2016 was the first year of Minnesota’s solar bloom — but there’s plenty more to come. While even more solar sites are planned to be built in the years ahead, tens of millions of native flowers and short-growing meadow grasses will be taking root under and around the panels. Look for black-eyed susans to develop faster than the rest, followed by purple prairie clover, partridge pea, butterfly weed, and more.
The U.S. Department of Energy recently highlighted Fresh Energy’s work in pollinator friendly solar projects during a well-attended national webinar, “Co-location of Solar and Agriculture.” Watch the webinar.
“Butterflies, birds, and bees find a haven at Connexus” proclaimed the email recently sent to all members of Connexus Energy, Minnesota’s largest customer-owned electric cooperative. Connexus’ community solar garden hasn’t just been popular with its members — the site is also benefitting Minnesota’s bumblebees, honeybees, and foraging song birds — and is on the leading edge of a rapidly growing trend.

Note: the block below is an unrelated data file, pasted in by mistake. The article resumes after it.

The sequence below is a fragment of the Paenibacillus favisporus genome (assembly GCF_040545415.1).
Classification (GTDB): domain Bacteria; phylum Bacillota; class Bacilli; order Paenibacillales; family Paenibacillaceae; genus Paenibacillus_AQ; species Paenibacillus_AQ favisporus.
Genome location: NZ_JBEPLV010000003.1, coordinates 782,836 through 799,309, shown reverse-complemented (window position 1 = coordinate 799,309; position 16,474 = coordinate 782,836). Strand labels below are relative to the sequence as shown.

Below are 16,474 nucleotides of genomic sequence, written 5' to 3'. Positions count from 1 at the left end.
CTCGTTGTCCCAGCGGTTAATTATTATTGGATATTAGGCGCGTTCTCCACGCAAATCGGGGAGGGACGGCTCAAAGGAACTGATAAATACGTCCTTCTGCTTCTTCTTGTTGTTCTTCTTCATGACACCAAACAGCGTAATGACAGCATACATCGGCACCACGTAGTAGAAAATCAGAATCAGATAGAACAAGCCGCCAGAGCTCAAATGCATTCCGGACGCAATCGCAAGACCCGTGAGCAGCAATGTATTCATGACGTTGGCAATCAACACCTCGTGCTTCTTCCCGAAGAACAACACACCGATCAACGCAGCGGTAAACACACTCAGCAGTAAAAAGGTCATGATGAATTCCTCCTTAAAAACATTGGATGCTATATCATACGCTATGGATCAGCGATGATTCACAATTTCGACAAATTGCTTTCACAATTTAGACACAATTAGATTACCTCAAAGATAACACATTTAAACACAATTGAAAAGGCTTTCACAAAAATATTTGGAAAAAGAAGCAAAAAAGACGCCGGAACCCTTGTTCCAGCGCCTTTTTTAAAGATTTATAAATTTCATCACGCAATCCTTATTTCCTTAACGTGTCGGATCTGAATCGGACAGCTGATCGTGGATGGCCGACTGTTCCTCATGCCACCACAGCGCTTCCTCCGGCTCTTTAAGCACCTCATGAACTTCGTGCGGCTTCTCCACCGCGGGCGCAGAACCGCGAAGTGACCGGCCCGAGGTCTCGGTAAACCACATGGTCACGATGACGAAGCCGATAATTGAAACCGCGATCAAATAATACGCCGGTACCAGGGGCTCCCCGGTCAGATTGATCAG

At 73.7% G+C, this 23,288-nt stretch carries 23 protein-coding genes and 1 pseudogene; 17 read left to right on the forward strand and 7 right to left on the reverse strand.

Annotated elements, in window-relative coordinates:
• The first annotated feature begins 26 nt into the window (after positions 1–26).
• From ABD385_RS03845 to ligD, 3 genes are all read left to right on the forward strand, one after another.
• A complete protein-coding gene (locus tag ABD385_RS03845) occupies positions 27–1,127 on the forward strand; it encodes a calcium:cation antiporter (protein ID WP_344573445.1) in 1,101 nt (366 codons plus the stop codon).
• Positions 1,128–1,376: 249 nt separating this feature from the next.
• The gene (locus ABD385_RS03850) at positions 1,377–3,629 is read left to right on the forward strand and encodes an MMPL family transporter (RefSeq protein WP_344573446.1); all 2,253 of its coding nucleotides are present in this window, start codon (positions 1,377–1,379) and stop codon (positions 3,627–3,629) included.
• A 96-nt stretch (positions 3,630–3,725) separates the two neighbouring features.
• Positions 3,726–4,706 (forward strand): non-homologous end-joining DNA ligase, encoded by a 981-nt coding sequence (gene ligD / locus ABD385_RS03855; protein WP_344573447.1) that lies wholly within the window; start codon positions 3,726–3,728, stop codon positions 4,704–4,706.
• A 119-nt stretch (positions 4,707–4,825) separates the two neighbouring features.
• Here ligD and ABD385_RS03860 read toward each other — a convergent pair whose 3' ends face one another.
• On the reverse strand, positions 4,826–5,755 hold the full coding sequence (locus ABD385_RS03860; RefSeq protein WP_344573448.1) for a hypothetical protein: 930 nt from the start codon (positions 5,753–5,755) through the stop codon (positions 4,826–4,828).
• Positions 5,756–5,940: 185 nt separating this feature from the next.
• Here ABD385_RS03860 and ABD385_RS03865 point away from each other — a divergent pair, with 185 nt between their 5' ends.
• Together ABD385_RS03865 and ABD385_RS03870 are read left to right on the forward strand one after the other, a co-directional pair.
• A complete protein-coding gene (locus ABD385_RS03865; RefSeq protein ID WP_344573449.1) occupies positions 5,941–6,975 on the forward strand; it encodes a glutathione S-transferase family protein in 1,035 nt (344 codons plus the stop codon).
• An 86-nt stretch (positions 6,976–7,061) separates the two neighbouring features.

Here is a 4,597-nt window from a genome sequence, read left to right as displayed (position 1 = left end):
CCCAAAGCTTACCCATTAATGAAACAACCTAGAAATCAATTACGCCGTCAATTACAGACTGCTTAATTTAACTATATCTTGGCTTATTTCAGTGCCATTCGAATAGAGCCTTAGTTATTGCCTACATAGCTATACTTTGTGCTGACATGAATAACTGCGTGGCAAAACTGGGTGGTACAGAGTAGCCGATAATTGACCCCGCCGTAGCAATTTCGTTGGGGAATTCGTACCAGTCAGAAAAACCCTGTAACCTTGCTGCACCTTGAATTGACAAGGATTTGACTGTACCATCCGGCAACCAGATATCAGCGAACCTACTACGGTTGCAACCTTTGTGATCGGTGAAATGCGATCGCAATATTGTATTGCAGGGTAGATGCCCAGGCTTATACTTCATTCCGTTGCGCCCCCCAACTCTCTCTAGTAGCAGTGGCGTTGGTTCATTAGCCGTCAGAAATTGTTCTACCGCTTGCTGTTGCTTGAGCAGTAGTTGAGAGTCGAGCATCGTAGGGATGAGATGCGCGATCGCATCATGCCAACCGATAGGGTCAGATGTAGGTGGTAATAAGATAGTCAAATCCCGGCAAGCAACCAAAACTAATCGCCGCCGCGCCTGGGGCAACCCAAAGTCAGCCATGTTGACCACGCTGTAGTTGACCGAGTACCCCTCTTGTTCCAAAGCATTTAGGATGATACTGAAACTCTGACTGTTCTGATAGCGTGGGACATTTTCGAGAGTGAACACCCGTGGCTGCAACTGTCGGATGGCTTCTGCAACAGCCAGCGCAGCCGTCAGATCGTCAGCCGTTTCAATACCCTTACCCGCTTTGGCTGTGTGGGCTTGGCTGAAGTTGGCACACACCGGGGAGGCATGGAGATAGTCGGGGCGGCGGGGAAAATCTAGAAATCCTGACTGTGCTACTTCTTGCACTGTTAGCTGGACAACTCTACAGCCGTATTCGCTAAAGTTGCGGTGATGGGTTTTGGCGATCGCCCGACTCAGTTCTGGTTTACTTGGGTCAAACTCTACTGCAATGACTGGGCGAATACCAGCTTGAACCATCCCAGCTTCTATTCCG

Site preparation costs for large-scale solar projects are expected to account for 20 percent of large-scale solar PV installed costs in 2020. Reducing these costs via low-impact development can lead to cascading reductions in other environmental-related costs and risks — and provide important co-benefits to agriculture. A long-time agricultural leader and the fourth-largest agricultural exporting state in the U.S., Minnesota is scaling from less than 20 megawatts of solar capacity statewide in early 2016 to 700-1,000 megawatts by late 2017. Fresh Energy hosted Jordan Macknick from the U.S. Department of Energy’s National Renewable Energy Lab (NREL) for an update on research and work related to co-location of agriculture and solar. Mr. Macknick is the lead analyst on InSPIRE—Innovative Site Preparation and Impact Reductions on the Environment—a three-year study funded by the U.S. Department of Energy.
Authored by agriculture leaders, a new law sends a clear signal to the solar industry regarding a preferred practice for use of land on solar sites. State-wide standard will meaningfully help Minnesota’s bees, monarchs, pheasants, and songbirds, by providing abundant, high-quality foraging habitat on solar sites.